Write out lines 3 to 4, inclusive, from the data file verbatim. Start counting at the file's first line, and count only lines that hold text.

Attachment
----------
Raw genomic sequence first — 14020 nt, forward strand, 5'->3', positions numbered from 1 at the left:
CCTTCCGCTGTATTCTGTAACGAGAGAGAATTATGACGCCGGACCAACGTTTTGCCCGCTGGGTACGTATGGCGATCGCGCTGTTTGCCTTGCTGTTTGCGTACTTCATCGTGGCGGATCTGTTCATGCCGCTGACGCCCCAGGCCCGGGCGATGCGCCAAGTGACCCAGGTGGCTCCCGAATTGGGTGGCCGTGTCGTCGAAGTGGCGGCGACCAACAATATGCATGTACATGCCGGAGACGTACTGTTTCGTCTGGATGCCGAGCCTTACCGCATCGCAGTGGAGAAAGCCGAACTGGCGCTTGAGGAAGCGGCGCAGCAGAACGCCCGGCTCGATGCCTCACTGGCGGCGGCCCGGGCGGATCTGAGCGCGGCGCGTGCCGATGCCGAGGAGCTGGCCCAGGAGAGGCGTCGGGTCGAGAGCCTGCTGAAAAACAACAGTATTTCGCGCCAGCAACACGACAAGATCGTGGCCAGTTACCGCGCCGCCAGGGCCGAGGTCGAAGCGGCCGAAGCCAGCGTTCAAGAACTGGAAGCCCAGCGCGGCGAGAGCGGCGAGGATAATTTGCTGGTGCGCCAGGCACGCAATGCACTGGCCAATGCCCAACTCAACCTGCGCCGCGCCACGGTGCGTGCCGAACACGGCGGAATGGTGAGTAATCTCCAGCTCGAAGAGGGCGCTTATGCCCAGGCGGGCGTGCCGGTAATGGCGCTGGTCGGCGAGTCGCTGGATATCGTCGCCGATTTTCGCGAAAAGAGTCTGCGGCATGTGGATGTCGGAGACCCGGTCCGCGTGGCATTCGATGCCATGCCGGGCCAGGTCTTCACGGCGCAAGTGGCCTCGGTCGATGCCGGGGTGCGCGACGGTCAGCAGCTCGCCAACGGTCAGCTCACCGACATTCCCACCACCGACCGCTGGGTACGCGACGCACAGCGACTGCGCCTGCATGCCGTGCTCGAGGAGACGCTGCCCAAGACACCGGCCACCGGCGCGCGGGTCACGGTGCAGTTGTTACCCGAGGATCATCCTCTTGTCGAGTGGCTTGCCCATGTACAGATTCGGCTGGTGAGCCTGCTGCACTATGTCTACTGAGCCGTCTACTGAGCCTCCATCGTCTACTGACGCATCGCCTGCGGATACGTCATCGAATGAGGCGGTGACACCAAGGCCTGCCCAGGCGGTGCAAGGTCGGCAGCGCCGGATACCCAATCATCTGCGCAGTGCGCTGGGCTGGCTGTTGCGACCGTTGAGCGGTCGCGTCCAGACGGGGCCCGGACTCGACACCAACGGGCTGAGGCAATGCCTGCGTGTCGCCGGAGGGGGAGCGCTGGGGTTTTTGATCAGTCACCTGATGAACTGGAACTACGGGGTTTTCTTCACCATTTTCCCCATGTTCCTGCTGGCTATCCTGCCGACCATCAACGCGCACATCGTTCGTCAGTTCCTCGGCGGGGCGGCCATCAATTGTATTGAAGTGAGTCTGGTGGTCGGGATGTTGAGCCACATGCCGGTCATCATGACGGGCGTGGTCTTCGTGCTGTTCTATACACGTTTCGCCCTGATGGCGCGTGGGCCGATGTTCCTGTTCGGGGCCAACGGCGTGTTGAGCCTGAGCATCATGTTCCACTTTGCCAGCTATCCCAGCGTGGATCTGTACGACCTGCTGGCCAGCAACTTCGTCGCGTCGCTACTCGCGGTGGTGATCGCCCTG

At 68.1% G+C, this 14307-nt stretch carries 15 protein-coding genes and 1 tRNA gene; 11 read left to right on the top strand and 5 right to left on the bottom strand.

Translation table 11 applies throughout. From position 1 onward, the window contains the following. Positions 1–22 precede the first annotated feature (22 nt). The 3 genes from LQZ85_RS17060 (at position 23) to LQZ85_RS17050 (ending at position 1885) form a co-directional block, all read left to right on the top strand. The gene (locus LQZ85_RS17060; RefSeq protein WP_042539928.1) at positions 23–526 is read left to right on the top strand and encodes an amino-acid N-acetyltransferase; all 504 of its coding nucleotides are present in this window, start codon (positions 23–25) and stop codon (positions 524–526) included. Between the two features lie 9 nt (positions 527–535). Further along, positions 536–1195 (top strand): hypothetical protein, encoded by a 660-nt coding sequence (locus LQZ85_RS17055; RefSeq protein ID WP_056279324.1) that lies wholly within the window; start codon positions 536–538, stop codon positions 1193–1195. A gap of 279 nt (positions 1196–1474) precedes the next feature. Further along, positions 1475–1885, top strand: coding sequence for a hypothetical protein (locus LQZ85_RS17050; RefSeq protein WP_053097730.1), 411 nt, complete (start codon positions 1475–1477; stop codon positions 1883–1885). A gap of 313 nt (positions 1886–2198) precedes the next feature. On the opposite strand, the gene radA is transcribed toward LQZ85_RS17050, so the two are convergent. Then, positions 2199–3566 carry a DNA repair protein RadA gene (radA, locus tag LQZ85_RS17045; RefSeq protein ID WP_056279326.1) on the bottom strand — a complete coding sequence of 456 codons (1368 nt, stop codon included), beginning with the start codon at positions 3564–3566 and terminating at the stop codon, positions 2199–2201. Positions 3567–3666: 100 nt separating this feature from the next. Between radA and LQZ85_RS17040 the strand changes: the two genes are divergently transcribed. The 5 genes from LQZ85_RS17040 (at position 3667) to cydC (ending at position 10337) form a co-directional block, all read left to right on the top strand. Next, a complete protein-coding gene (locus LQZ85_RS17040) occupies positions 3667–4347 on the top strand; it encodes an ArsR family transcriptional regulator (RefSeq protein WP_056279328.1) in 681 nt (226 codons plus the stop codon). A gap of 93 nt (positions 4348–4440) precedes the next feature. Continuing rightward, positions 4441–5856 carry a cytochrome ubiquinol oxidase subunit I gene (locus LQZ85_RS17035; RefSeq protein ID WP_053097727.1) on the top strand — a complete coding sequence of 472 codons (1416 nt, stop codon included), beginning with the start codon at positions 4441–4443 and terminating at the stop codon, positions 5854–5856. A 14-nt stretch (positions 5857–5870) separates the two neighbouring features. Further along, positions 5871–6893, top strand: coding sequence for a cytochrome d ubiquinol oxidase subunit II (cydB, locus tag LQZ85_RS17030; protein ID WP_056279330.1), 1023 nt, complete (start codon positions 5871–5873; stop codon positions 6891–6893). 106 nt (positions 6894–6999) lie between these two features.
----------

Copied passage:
At 68.1% G+C, this 14307-nt stretch carries 15 protein-coding genes and 1 tRNA gene; 11 read left to right on the top strand and 5 right to left on the bottom strand.

Translation table 11 applies throughout. From position 1 onward, the window contains the following. Positions 1–22 precede the first annotated feature (22 nt). The 3 genes from LQZ85_RS17060 (at position 23) to LQZ85_RS17050 (ending at position 1885) form a co-directional block, all read left to right on the top strand. The gene (locus LQZ85_RS17060; RefSeq protein WP_042539928.1) at positions 23–526 is read left to right on the top strand and encodes an amino-acid N-acetyltransferase; all 504 of its coding nucleotides are present in this window, start codon (positions 23–25) and stop codon (positions 524–526) included. Between the two features lie 9 nt (positions 527–535). Further along, positions 536–1195 (top strand): hypothetical protein, encoded by a 660-nt coding sequence (locus LQZ85_RS17055; RefSeq protein ID WP_056279324.1) that lies wholly within the window; start codon positions 536–538, stop codon positions 1193–1195. A gap of 279 nt (positions 1196–1474) precedes the next feature. Further along, positions 1475–1885, top strand: coding sequence for a hypothetical protein (locus LQZ85_RS17050; RefSeq protein WP_053097730.1), 411 nt, complete (start codon positions 1475–1477; stop codon positions 1883–1885). A gap of 313 nt (positions 1886–2198) precedes the next feature. On the opposite strand, the gene radA is transcribed toward LQZ85_RS17050, so the two are convergent. Then, positions 2199–3566 carry a DNA repair protein RadA gene (radA, locus tag LQZ85_RS17045; RefSeq protein ID WP_056279326.1) on the bottom strand — a complete coding sequence of 456 codons (1368 nt, stop codon included), beginning with the start codon at positions 3564–3566 and terminating at the stop codon, positions 2199–2201. Positions 3567–3666: 100 nt separating this feature from the next. Between radA and LQZ85_RS17040 the strand changes: the two genes are divergently transcribed. The 5 genes from LQZ85_RS17040 (at position 3667) to cydC (ending at position 10337) form a co-directional block, all read left to right on the top strand. Next, a complete protein-coding gene (locus LQZ85_RS17040) occupies positions 3667–4347 on the top strand; it encodes an ArsR family transcriptional regulator (RefSeq protein WP_056279328.1) in 681 nt (226 codons plus the stop codon). A gap of 93 nt (positions 4348–4440) precedes the next feature. Continuing rightward, positions 4441–5856 carry a cytochrome ubiquinol oxidase subunit I gene (locus LQZ85_RS17035; RefSeq protein ID WP_053097727.1) on the top strand — a complete coding sequence of 472 codons (1416 nt, stop codon included), beginning with the start codon at positions 4441–4443 and terminating at the stop codon, positions 5854–5856. A 14-nt stretch (positions 5857–5870) separates the two neighbouring features. Further along, positions 5871–6893, top strand: coding sequence for a cytochrome d ubiquinol oxidase subunit II (cydB, locus tag LQZ85_RS17030; protein ID WP_056279330.1), 1023 nt, complete (start codon positions 5871–5873; stop codon positions 6891–6893). 106 nt (positions 6894–6999) lie between these two features.